Starting any new brewery requires careful planning by the founders. Put simply, breweries that do not have solid and forward-thinking plans will not succeed. The ability to make a great end product is, by itself, not enough. To help you get started, I plan to publish a checklist of things related to the law you should do when you are starting your brewery. This is the third article of this series, which discusses which steps you should take before filing your paperwork with the Federal Government.
Step 3: Get Ready for the Feds
Opening a brewery requires compliance with countless local, state, and federal laws and regulations. You should not begin brewing your first drop of commercial beer until you have made absolutely sure that you have fulfilled all of these requirements. Before you even begin filing paperwork with the federal and state government(s), there are some things you can do to help streamline the process.
Make Sure You Finished Steps 1 & 2
Having a name squared away (and hopefully, having a federally registered trademark for the name) will help you immensely during this step and the next. Specifically, it will help you obtain financing (as you already own the rights to a quality name) and will help you fill out paperwork in the next step.
Having a registered business organization and a Federal Tax ID number will help you set up bank accounts, enable you to sign a lease on behalf of your organization, and enable you to properly fill out the huge stacks of local, state, and federal paperwork that are heading your way.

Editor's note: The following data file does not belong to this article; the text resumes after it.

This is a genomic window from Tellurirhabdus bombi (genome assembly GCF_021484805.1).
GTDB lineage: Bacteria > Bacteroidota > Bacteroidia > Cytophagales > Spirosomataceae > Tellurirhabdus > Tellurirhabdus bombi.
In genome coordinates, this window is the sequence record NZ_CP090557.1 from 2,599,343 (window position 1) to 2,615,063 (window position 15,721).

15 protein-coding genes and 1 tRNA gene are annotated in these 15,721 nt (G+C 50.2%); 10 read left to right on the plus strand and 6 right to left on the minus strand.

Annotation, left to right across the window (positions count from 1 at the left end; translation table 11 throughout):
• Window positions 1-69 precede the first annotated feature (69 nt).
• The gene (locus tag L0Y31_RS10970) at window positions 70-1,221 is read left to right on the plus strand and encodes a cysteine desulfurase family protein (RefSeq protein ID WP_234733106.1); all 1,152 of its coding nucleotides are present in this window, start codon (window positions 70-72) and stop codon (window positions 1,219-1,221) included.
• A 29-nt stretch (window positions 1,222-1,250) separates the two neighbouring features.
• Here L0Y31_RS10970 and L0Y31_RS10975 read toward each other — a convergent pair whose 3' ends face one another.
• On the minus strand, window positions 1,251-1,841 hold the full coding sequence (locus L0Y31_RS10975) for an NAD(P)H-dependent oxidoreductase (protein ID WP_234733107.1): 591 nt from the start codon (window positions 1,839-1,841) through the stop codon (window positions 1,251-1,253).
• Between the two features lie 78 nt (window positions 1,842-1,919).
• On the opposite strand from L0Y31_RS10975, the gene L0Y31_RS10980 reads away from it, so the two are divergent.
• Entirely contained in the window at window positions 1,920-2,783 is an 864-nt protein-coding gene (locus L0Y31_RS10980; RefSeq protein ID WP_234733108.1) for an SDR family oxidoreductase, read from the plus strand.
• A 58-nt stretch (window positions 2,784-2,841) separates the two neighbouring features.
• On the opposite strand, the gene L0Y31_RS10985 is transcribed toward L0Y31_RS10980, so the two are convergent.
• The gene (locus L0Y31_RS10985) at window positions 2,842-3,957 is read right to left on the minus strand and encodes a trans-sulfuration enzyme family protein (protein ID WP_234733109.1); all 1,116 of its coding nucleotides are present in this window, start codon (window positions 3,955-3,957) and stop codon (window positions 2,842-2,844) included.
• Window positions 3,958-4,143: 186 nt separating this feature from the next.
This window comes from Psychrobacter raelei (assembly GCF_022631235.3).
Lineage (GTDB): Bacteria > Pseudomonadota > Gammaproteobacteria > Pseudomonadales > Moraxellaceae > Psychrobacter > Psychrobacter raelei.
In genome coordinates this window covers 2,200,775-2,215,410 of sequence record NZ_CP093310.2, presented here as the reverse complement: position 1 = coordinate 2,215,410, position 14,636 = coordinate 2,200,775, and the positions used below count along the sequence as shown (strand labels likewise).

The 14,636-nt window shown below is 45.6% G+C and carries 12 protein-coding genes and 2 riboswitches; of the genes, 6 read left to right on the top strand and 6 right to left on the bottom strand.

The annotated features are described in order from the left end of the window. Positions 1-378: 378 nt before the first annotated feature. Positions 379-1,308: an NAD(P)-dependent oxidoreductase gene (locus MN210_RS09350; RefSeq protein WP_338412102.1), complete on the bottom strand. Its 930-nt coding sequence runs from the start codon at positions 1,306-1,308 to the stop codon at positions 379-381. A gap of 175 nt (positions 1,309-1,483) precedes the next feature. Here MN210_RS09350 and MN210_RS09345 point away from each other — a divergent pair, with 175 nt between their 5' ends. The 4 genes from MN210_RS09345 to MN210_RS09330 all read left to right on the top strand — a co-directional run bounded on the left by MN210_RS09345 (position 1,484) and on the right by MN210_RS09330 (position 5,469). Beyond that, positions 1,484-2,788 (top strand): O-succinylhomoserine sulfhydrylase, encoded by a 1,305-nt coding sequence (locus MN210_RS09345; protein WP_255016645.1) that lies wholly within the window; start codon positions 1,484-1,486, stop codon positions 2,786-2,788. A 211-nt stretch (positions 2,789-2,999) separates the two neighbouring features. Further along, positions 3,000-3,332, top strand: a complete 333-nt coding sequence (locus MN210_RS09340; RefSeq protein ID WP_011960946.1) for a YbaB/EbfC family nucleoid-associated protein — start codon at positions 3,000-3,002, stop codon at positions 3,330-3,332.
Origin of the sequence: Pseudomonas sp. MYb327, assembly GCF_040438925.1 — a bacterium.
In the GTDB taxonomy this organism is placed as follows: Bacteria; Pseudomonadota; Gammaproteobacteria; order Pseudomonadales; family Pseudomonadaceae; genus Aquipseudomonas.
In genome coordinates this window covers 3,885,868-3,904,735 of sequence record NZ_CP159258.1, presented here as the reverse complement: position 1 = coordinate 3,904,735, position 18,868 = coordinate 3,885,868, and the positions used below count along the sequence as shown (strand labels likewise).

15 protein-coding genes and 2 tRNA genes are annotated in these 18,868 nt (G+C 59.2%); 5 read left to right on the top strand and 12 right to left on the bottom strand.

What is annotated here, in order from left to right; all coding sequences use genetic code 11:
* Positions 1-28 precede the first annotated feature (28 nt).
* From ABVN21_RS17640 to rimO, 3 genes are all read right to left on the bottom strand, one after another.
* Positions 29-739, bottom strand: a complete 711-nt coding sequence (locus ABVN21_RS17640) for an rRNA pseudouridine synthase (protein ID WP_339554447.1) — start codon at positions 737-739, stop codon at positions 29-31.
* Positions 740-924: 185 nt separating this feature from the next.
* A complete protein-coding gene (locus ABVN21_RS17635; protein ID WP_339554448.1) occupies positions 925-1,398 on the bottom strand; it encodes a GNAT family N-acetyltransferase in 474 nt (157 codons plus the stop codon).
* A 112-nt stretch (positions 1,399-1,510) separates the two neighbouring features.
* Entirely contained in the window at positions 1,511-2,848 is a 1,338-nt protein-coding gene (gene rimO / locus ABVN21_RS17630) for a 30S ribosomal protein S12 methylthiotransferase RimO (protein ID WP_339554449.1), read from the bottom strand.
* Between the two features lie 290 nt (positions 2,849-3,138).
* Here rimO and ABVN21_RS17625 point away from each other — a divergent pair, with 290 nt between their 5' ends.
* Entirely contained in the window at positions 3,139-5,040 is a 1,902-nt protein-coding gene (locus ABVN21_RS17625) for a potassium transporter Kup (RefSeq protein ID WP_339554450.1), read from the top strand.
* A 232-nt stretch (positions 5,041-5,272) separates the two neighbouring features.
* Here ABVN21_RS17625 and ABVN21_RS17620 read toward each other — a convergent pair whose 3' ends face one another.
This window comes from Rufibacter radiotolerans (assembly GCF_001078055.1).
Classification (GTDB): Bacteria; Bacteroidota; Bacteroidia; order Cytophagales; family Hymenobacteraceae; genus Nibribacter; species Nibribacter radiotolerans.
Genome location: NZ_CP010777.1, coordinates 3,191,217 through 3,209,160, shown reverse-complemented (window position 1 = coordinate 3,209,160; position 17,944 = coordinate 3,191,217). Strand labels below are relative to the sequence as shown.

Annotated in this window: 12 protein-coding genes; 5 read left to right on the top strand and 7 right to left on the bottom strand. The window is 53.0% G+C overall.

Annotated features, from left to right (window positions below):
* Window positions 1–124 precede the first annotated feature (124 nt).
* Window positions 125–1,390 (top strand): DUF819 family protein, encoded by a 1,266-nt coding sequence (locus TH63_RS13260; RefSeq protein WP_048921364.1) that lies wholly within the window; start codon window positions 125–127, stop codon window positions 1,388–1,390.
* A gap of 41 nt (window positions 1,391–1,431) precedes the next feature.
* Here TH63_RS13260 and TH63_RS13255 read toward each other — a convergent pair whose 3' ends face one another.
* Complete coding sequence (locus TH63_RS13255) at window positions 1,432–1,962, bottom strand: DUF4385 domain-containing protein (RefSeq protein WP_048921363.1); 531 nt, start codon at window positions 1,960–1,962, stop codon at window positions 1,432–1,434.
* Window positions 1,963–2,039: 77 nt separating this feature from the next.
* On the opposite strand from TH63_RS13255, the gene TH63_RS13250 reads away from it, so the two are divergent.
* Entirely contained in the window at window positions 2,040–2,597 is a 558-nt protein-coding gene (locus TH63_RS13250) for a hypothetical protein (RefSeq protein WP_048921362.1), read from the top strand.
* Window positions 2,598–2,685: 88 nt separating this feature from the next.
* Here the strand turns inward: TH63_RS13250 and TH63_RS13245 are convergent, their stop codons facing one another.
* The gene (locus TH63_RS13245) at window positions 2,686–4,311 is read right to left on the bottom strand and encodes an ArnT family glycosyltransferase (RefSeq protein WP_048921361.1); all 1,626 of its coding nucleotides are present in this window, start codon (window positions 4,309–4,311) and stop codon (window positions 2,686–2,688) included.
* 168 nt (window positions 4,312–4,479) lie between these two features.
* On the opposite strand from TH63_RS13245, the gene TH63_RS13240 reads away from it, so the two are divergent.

Find a Property and Sign a Lease
Deciding where you are going to open up shop is no small decision for a new brewery to make. It is, however, necessary to decide where you are going to be located before you begin filing paperwork. This can be a money drain on new breweries, as they may have to start paying for a lease now, months or even a year before their business will even open. Many landlords will be willing to negotiate lowered rent for a few months to give the brewery a chance to get compliant with the bureaucrats (FYI – the TTB currently has a stated goal of processing a new application in 95 days. Many new applicants, however, have reported waited much longer). Also, take care to make sure that the lease will only be fully enforceable if, and when, the permits and licenses necessary to operate are successfully obtained.
Make sure the location you have selected is properly zoned for brewing beer. Typically, the property should be zoned for industrial or light industrial use. Also, depending on where you live, you may run into trouble if you try to start a brewery too close to a church or school.
Order & Install Your Equipment
In the federal registration step (step 4), you will have to fully diagram and describe of the brewery premises. Also, your equipment must be fully installed by the time the feds review your application and come for an inspection.
In the next step you will have to divulge your funding sources and business partners, so that the TTB can do a criminal background check on those individuals. You may want to inform these individuals now that this is going to be required, so as to avoid any unexpected problems in the future. Paying a lease and ordering brewing equipment represents a high level of startup costs. Add in the licensing and application fees you will encounter in the next step, and you will quickly learn how important it is to have adequate funding to even get started.
In my experience, it is much easier to get a potential investor to buy into something when you already have something of value in hand. This is why I believe securing a federally registered trademark for a memorable name should be one of the first (if not the first) things a new brewery does. Even if you are not currently using a mark, you can still obtain a registration of a mark (so long as you plan to actually use the mark within three years of receiving the registration).